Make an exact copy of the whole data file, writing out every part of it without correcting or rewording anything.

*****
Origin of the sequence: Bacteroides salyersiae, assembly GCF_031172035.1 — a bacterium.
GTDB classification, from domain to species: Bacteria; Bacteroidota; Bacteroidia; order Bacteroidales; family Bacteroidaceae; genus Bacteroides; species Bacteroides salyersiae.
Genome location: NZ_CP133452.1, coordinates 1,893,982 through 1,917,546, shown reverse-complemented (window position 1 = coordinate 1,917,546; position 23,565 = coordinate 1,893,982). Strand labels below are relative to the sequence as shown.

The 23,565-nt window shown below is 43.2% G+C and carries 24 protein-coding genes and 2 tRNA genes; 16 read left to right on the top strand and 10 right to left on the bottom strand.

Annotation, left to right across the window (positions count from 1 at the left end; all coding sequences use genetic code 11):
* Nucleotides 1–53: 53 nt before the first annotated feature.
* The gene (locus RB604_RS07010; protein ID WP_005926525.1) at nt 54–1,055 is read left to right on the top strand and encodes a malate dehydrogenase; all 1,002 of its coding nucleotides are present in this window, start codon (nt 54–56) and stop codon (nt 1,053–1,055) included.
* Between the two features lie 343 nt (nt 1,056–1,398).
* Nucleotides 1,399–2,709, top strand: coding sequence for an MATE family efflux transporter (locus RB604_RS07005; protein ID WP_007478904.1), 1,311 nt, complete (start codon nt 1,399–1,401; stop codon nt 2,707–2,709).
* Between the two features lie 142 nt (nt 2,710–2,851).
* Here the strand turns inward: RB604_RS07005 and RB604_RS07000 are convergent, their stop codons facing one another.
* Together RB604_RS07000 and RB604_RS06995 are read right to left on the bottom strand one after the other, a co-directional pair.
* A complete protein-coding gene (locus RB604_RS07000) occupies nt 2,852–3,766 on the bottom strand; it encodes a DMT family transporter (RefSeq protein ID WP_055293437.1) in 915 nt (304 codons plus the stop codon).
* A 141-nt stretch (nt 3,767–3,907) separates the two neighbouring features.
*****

Origin of the sequence: Bacteroides salyersiae, assembly GCF_031172035.1 — a bacterium.
GTDB classification, from domain to species: Bacteria; Bacteroidota; Bacteroidia; order Bacteroidales; family Bacteroidaceae; genus Bacteroides; species Bacteroides salyersiae.
Genome location: NZ_CP133452.1, coordinates 1,893,982 through 1,917,546, shown reverse-complemented (window position 1 = coordinate 1,917,546; position 23,565 = coordinate 1,893,982). Strand labels below are relative to the sequence as shown.

The 23,565-nt window shown below is 43.2% G+C and carries 24 protein-coding genes and 2 tRNA genes; 16 read left to right on the top strand and 10 right to left on the bottom strand.

Annotation, left to right across the window (positions count from 1 at the left end; all coding sequences use genetic code 11):
* Nucleotides 1–53: 53 nt before the first annotated feature.
* The gene (locus RB604_RS07010; protein ID WP_005926525.1) at nt 54–1,055 is read left to right on the top strand and encodes a malate dehydrogenase; all 1,002 of its coding nucleotides are present in this window, start codon (nt 54–56) and stop codon (nt 1,053–1,055) included.
* Between the two features lie 343 nt (nt 1,056–1,398).
* Nucleotides 1,399–2,709, top strand: coding sequence for an MATE family efflux transporter (locus RB604_RS07005; protein ID WP_007478904.1), 1,311 nt, complete (start codon nt 1,399–1,401; stop codon nt 2,707–2,709).
* Between the two features lie 142 nt (nt 2,710–2,851).
* Here the strand turns inward: RB604_RS07005 and RB604_RS07000 are convergent, their stop codons facing one another.
* Together RB604_RS07000 and RB604_RS06995 are read right to left on the bottom strand one after the other, a co-directional pair.
* A complete protein-coding gene (locus RB604_RS07000) occupies nt 2,852–3,766 on the bottom strand; it encodes a DMT family transporter (RefSeq protein ID WP_055293437.1) in 915 nt (304 codons plus the stop codon).
* A 141-nt stretch (nt 3,767–3,907) separates the two neighbouring features.